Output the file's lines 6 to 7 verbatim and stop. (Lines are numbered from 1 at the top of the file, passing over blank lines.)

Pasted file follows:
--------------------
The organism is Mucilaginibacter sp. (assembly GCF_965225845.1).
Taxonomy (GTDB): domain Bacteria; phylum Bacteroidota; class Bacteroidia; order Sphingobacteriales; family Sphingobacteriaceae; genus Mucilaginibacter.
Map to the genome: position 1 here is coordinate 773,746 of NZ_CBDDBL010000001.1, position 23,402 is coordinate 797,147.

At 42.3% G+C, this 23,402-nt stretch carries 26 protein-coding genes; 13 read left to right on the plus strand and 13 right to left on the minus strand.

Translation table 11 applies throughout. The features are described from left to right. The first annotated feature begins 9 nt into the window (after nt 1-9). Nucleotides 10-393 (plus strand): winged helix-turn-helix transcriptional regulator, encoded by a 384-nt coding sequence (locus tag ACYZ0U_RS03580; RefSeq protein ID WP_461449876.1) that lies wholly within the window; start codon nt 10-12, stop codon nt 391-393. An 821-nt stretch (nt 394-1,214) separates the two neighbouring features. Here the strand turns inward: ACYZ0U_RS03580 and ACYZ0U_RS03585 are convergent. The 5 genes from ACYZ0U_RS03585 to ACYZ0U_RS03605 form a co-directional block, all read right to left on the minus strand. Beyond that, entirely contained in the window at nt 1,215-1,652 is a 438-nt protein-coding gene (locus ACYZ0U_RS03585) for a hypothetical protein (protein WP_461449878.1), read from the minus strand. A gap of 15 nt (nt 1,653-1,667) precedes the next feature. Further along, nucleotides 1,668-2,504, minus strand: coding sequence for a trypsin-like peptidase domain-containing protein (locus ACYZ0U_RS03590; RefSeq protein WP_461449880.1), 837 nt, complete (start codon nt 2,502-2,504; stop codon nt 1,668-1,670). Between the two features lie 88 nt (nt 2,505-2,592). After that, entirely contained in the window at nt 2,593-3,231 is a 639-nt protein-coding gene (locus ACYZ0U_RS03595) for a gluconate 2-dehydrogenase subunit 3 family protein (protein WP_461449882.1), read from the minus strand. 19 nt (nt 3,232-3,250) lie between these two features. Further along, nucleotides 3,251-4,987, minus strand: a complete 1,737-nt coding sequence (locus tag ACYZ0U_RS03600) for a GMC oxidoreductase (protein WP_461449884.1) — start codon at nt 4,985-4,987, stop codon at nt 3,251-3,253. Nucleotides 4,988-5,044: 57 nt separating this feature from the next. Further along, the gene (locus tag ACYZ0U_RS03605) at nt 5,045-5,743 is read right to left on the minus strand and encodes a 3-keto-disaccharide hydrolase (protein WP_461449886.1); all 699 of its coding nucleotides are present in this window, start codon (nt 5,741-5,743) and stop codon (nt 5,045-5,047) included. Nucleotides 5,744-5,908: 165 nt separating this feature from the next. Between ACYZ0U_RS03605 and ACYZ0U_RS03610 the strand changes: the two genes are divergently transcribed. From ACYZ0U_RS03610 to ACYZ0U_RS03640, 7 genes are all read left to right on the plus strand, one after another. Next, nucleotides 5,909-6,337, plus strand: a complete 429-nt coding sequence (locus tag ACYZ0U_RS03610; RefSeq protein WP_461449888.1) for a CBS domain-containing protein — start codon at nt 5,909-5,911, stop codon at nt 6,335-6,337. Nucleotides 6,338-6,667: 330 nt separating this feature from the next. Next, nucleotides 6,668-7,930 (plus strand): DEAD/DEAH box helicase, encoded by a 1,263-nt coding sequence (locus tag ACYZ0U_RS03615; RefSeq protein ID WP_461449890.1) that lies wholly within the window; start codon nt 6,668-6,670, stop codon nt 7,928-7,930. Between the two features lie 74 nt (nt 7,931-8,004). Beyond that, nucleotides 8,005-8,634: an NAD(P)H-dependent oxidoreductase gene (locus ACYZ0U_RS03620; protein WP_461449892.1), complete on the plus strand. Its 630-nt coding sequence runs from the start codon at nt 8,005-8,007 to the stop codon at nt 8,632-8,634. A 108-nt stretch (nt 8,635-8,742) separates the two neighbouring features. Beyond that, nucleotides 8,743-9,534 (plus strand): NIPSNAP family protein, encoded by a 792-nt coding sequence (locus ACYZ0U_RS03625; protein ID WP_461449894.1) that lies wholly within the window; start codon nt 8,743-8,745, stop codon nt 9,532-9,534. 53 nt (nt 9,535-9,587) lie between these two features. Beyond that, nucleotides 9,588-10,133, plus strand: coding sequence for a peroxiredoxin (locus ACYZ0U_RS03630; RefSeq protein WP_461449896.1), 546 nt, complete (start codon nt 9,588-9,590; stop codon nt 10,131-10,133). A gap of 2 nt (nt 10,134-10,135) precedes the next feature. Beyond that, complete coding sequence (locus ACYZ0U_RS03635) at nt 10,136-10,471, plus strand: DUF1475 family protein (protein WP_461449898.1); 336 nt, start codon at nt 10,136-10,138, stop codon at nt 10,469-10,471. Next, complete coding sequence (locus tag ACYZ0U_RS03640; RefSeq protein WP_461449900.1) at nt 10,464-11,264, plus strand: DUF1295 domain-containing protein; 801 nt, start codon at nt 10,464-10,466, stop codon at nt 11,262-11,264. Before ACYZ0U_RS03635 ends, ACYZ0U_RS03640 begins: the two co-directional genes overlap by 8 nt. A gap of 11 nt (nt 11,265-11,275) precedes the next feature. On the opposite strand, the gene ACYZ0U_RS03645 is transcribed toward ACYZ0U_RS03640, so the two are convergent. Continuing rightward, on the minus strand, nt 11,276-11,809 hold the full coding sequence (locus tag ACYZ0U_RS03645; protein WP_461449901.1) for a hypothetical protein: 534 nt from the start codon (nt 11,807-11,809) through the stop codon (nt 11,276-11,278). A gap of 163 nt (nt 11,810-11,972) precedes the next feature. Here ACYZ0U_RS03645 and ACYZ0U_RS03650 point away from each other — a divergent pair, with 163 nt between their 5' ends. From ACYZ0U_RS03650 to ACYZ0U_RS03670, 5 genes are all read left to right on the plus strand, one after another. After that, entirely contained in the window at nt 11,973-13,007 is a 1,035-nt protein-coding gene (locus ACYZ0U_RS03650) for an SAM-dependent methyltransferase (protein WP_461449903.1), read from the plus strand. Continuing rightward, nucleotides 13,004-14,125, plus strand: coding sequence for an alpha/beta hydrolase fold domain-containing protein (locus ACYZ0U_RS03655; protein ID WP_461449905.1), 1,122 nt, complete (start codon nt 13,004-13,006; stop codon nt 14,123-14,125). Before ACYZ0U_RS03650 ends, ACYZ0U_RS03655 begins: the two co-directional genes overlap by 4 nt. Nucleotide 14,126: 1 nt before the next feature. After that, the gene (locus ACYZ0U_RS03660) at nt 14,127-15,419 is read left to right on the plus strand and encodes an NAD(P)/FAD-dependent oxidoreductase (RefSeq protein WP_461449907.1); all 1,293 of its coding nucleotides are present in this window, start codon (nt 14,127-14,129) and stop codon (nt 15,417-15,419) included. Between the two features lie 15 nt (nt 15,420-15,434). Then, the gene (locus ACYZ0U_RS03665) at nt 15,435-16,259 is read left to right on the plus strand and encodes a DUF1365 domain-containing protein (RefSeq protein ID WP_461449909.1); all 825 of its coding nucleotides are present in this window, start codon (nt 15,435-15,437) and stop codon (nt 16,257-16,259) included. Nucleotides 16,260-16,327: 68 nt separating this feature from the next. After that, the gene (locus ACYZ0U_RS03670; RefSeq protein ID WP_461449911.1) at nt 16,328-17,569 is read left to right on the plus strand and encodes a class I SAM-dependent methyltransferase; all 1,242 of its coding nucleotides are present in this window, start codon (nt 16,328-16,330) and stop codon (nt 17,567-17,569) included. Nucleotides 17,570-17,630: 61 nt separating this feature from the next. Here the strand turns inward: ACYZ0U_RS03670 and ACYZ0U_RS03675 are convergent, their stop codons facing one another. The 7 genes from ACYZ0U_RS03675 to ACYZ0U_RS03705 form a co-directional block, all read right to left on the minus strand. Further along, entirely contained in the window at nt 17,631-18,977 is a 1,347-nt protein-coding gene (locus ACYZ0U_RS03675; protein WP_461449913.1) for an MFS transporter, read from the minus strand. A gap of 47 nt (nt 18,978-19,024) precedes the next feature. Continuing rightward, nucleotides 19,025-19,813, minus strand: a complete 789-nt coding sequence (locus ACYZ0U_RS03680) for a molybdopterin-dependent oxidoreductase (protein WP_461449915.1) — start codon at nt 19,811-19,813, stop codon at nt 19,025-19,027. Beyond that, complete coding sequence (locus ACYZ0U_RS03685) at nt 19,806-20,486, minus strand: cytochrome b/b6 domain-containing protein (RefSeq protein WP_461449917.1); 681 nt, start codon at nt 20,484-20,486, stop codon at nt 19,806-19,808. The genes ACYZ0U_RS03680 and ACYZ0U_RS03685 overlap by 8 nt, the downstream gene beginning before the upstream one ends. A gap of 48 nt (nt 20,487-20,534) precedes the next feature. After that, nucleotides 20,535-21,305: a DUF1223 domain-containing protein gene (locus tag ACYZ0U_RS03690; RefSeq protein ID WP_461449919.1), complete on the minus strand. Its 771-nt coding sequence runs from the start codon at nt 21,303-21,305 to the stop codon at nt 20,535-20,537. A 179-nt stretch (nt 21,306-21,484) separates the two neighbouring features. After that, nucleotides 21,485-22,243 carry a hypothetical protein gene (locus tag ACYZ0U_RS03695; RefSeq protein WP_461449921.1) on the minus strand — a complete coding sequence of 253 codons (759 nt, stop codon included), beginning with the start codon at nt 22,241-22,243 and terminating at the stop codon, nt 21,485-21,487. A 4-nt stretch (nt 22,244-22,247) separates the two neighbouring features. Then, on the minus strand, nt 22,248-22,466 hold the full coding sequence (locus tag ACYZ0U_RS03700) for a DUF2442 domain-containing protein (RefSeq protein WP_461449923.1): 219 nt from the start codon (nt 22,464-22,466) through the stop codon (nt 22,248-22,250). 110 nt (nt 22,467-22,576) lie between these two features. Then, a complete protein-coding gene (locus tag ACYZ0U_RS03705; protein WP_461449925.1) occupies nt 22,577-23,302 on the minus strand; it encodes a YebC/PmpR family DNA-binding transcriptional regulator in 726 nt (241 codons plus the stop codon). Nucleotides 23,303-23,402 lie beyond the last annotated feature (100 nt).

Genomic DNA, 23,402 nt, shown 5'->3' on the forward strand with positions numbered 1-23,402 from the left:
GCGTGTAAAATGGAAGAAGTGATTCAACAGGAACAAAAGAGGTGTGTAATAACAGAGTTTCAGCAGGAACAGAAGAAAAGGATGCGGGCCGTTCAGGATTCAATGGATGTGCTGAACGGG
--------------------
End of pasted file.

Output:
Genomic DNA, 23,402 nt, shown 5'->3' on the forward strand with positions numbered 1-23,402 from the left:
GCGTGTAAAATGGAAGAAGTGATTCAACAGGAACAAAAGAGGTGTGTAATAACAGAGTTTCAGCAGGAACAGAAGAAAAGGATGCGGGCCGTTCAGGATTCAATGGATGTGCTGAACGGG